My grandpa Frank recently celebrated his 100th birthday, and while he’s still in great shape for a centenarian, his hearing isn’t what it used to be. Despite wearing two hearing aids (turned up to eleven), he has trouble following most conversations, and sometimes struggles to make sense of things said to (shouted at) him directly.

He is, however, still pretty sharp, and his eyesight works reasonably well (with large print). So while I had some free time at home over the holidays, I built a little web app to help us communicate better.

The prototype

Just click anywhere in the box below and start talking (you’ll probably be asked to enable the microphone first):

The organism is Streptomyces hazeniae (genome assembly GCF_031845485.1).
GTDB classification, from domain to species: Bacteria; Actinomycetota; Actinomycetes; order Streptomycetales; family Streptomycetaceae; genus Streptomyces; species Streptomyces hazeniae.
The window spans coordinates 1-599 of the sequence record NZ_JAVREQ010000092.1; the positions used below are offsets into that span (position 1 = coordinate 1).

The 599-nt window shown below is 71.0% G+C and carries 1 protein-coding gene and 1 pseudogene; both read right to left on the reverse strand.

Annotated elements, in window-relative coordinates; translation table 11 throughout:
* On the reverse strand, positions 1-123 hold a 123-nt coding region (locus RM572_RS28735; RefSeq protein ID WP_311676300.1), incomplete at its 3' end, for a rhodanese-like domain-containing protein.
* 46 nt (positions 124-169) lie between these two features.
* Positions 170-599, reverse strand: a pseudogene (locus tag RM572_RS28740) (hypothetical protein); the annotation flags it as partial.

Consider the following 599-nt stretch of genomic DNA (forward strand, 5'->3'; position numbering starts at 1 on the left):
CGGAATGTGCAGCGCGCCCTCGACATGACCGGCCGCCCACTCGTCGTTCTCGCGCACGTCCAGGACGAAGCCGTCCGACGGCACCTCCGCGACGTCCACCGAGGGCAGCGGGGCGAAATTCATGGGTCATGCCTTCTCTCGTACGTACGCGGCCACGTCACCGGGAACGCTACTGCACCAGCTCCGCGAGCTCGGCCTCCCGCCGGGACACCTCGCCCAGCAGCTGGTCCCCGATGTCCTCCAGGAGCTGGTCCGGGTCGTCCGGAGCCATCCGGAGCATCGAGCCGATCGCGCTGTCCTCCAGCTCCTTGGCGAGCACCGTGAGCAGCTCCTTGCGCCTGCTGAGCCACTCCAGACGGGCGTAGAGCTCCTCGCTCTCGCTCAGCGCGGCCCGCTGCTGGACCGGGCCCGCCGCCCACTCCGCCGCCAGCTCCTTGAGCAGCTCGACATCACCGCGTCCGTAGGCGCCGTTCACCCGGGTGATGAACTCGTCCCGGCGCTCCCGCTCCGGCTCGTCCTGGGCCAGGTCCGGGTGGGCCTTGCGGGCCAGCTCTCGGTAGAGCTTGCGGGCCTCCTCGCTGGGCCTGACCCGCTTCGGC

The background will turn red to indicate that it’s recording. Another click will pause input so that it’s easy record only one side of the conversation.

Bookmarkable version here, source on GitHub here.

Some notes

I used the Web Speech API, which is damn cool. It’s almost suspiciously easy to get something like this working (the entire source code for this prototype clocks in at about 150 lines). There is one major issue, though: the isFinal tag in the onresult() callback is not populated correctly in the Android version of Chrome (when set to record continuously). From the API documentation:

The final boolean must be set to true if this is the final time the speech service will return this particular index value. If the value is false, then this represents an interim result that could still be changed.

However, the value is set to true for all results, including interm ones. This is apparently a known issue, and will hopefully be resolved eventually, but for now it means that the app only records continuously on the desktop.